Finding yourself in a position where a loved one has been killed as a result of an accident abroad that was not their fault must be one of the most harrowing experiences anyone can go through. A recent case at the Court of Appeal illustrates exactly how difficult it must be and emphasises the need for expert legal advice when attempting to obtain justice for the loved ones left behind.

In the case of Katerina Cox (widow of Christopher Cox, deceased) V Ergo Viersicherung AG (Formerly Victoria) (A company incorporated under the laws of Germany) (2012), the claimant, Katerina Cox was the widow of Christopher Cox who was killed in a road traffic accident in Germany.

Mr Cox was a member of HM forces, serving in Germany, when he was fatally injured by the negligent driving of a German driver. That driver was insured with a German insurance company. Katerina found herself in the difficult position of attempting to recover damages as a result of Christopher’s death. The argument in the Court of Appeal case was whether those damages should be paid in accordance with the law of England and Wales or German law.

The law in Germany is much narrower in terms of what can and cannot be claimed for after the death of a spouse. Under English law, a claimant can recover compensation for loss of dependency under the Fatal Accidents Act 1976. However, in Germany, that loss is restricted to the compensation for loss of maintenance on a net basis, that is after mitigation of losses and taking into account the fact that a bereaved spouse may well go on to re-marry.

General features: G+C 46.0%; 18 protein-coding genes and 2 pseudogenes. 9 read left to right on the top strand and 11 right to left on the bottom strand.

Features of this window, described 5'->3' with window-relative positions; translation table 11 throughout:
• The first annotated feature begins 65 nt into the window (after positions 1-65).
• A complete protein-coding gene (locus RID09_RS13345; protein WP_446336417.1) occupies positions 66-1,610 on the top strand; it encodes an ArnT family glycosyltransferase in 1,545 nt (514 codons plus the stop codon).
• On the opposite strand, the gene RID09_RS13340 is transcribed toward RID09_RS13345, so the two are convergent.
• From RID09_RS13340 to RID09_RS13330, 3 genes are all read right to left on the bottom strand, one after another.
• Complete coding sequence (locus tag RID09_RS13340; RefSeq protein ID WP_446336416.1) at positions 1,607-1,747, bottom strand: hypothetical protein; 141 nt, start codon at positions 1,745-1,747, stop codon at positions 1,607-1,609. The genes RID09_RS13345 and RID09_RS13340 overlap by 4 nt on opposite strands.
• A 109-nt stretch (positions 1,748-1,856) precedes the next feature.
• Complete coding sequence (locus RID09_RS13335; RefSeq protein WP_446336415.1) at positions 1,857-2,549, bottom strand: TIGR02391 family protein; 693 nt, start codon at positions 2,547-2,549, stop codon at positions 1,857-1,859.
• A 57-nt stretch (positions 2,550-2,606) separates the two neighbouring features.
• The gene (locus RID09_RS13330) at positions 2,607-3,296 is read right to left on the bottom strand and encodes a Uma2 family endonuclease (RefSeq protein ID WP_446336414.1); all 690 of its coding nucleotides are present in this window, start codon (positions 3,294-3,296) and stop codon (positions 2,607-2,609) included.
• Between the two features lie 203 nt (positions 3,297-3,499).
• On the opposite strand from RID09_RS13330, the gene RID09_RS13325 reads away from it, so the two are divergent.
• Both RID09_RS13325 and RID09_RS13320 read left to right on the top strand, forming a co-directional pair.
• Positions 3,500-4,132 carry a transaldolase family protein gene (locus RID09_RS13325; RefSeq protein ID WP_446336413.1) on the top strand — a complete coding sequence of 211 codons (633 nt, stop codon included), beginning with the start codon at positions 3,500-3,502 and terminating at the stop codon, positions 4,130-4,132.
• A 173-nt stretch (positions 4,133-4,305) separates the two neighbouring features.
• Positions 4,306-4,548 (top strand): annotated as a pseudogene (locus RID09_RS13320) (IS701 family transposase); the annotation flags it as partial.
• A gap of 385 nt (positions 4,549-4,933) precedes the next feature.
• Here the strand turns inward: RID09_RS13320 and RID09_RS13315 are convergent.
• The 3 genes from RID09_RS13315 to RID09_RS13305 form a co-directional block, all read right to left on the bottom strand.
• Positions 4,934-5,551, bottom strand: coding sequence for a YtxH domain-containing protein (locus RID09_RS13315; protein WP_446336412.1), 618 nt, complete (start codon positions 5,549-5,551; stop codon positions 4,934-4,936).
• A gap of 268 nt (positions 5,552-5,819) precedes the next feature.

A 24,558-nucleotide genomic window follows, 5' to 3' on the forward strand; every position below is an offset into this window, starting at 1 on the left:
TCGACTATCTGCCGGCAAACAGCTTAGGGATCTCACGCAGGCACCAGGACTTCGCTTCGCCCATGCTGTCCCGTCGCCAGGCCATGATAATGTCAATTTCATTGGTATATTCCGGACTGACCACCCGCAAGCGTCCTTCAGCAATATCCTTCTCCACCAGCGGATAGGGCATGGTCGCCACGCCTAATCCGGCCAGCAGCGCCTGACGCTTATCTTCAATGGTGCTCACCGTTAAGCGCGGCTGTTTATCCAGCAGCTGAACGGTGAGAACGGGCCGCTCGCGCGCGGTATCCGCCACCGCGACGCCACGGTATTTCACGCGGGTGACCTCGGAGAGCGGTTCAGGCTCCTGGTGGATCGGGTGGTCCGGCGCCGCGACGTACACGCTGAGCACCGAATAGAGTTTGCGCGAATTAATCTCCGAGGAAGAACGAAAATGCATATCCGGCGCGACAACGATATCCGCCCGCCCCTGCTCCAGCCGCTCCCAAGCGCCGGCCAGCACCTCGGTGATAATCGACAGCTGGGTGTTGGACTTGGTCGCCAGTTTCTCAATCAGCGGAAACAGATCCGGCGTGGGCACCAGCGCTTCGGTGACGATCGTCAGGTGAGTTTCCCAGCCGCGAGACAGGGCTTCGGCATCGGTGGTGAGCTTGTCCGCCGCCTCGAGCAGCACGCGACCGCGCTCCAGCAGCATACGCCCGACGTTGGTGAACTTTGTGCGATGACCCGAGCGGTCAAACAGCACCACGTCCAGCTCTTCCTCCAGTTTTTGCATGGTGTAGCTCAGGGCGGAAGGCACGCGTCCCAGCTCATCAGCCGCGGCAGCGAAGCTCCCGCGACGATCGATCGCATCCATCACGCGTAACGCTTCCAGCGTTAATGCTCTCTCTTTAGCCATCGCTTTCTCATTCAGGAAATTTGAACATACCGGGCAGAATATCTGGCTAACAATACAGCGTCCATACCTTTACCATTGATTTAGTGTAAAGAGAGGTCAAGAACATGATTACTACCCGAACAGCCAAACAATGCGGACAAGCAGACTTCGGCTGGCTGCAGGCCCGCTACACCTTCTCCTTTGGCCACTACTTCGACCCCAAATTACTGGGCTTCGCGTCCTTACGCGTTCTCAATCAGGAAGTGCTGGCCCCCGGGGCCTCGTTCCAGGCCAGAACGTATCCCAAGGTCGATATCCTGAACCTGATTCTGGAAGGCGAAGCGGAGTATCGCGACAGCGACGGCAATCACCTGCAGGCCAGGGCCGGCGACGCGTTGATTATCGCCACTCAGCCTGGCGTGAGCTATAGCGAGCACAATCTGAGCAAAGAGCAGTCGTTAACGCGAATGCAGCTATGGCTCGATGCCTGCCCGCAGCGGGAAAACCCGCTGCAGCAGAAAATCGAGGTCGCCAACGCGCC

It seems extremely unfair that a British soldier, killed as a result of negligent driving, through no fault of his own, in a foreign country, should leave out who is restricted in how she can claim as a result of where the accident occurred. Indeed, this is a question that faced the Judges in the Court of Appeal in this matter.

Ultimately, it was decided that the damages that Katerina would receive should be assessed, as a matter of English law, in a manner comparable to that applicable under German law, to ensure that the damages were fair and that she did not become penalised as a result of the circumstances surrounding her husband’s death.

If anything, this case simply serves to remind us all that in times of great distress, where there are legal issues to be resolved, it is highly important that you have a legal team on your side who are experienced in dealing with complex matters relating to fatal accidents and who understand the plight of those left behind. Here at Jordans, we have an expert team who are experienced in dealing with fatal accident claims.

Should you find yourself in a position where you require expert legal advice on this or other matters involving personal injury the please do not hesitate to contact the Head of Personal Injury, Christine Sands on 0330 300 1103 or request a call-back
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